Album review: Johnny Borrell, Borrell 1 (Stiff Records/Virgin EMI)

Album of the week: Borrell's back but that razor-sharp rock'n'roll is missing

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The Independent Culture

With Razorlight, Johnny Borrell spent around half a decade assiduously playing a caricature rock star blessed with a modicum of musical talent but enough self-belief, attitude and wastrel good looks to carry a mediocre band around the world's arenas for a while. It all ended badly, as well it might when singer and bandmates become almost comically estranged – the star at one point reportedly departing a festival by helicopter while the poor bloody infantry took the bus.

Five years on from the original band's patchy Slipway Fires swansong, Borrell now re-emerges as a solo artiste with a new backing band, Zazou, and, it seems, an almost pathological desire not to play anything that might be comparable to his previous output.

Perhaps reflecting his time spent in France, the sound of Borrell 1 features lots of rinky-tink piano, languid saxophone, and precious little guitar at all. It's more redolent of chanson, a sort of Latin-skiffle flavour, MOR and even music hall than actual rock'n'roll, with hammered piano triplets carrying the single “Pan-European Supermodel Song (Oh! Gina)” and the antique R&B croon of “Cannot Overthrow”.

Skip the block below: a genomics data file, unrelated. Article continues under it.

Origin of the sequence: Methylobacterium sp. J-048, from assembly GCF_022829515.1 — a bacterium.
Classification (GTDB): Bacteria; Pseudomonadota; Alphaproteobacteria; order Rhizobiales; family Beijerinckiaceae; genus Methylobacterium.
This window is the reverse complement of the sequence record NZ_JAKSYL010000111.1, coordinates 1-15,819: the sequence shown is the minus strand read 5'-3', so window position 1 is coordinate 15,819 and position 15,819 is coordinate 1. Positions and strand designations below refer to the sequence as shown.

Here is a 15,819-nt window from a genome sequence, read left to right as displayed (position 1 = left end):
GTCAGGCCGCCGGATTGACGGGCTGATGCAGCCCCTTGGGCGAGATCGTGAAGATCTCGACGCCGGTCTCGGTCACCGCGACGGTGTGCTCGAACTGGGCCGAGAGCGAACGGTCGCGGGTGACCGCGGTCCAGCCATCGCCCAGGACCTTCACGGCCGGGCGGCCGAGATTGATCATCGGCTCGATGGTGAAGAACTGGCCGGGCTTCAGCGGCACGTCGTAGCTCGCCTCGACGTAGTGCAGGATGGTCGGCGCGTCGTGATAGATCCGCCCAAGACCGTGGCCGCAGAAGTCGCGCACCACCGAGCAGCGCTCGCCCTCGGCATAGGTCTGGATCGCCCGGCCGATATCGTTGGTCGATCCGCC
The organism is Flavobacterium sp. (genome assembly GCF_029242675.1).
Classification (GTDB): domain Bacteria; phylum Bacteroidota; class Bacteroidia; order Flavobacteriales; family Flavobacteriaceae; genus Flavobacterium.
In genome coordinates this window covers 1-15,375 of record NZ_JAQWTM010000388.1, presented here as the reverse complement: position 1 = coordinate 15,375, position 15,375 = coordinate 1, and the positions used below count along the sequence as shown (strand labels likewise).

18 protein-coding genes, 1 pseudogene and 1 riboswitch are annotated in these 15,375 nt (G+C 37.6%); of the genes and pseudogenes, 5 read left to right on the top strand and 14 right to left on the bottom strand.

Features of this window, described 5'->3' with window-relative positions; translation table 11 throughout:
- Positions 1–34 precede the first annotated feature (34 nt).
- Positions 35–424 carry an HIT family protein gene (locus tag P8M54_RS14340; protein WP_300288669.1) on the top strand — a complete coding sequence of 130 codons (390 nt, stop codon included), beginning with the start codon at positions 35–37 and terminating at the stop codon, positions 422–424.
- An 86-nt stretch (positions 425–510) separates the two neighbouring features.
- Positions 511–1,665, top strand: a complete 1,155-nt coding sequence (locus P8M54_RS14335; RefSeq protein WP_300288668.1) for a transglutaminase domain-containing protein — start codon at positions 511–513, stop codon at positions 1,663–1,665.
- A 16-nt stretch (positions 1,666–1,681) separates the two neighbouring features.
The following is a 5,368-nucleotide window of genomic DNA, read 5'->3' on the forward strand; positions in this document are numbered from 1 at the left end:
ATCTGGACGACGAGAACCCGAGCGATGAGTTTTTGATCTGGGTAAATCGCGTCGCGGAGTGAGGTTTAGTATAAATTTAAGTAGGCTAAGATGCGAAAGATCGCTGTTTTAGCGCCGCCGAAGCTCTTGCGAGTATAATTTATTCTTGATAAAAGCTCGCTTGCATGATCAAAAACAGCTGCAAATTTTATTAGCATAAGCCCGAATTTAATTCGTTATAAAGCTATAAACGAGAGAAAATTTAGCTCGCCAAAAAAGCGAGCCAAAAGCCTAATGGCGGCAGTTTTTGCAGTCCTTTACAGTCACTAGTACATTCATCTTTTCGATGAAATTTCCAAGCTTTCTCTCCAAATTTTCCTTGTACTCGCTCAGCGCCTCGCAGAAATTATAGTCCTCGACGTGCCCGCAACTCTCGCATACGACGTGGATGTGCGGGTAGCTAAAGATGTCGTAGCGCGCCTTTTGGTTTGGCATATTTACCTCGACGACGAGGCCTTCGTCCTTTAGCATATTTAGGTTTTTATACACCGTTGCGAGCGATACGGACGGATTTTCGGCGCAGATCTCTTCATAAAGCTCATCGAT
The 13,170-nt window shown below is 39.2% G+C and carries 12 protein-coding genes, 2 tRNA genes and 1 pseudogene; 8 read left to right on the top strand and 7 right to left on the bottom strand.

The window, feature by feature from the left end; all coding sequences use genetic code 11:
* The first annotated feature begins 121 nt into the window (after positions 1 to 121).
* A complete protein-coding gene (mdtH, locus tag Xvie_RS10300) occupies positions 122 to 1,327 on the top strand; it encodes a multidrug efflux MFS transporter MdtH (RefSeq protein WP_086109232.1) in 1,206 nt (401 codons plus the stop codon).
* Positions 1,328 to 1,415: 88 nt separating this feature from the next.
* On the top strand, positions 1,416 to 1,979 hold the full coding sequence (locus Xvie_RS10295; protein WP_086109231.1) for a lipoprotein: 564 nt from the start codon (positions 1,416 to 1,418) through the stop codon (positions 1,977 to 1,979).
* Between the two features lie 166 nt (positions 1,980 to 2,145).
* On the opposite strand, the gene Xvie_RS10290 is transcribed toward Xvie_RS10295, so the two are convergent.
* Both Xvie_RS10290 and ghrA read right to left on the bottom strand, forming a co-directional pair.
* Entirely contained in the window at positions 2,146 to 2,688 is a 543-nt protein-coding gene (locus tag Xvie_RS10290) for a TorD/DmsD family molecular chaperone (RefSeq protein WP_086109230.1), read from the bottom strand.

Originally recorded on a home four-track machine, the songs were subsequently re-done with Trevor Horn at the helm, which has applied a little polish to what still sound like under-written sketches rather than compelling pop material. As Borrell himself sings in the concluding “Erotic Letter”, “I heard some words and music, but it didn't sound much like a song”.

At the other end of the album, his mannered delivery of the feminist anthem “Power to the Woman” recalls Cockney Rebel, and there's a mild “Wild Horses” vibe about the piano and acoustic guitar of “Ladder to Your Bed” – though the falsetto doubling of parts of Borrell's vocal is off-putting. But the tack-piano and rolling percussion groove of “Cyrano Masochiste” imbue a rollicking charm that almost compensates for its ghastly title.

Otherwise, it's slim pickings, leading one to suspect the new-look Razorlight may be back in the studio rather earlier than expected.

Download: Cannot Overthrow; Ladder to Your Bed; Cyrano Masochiste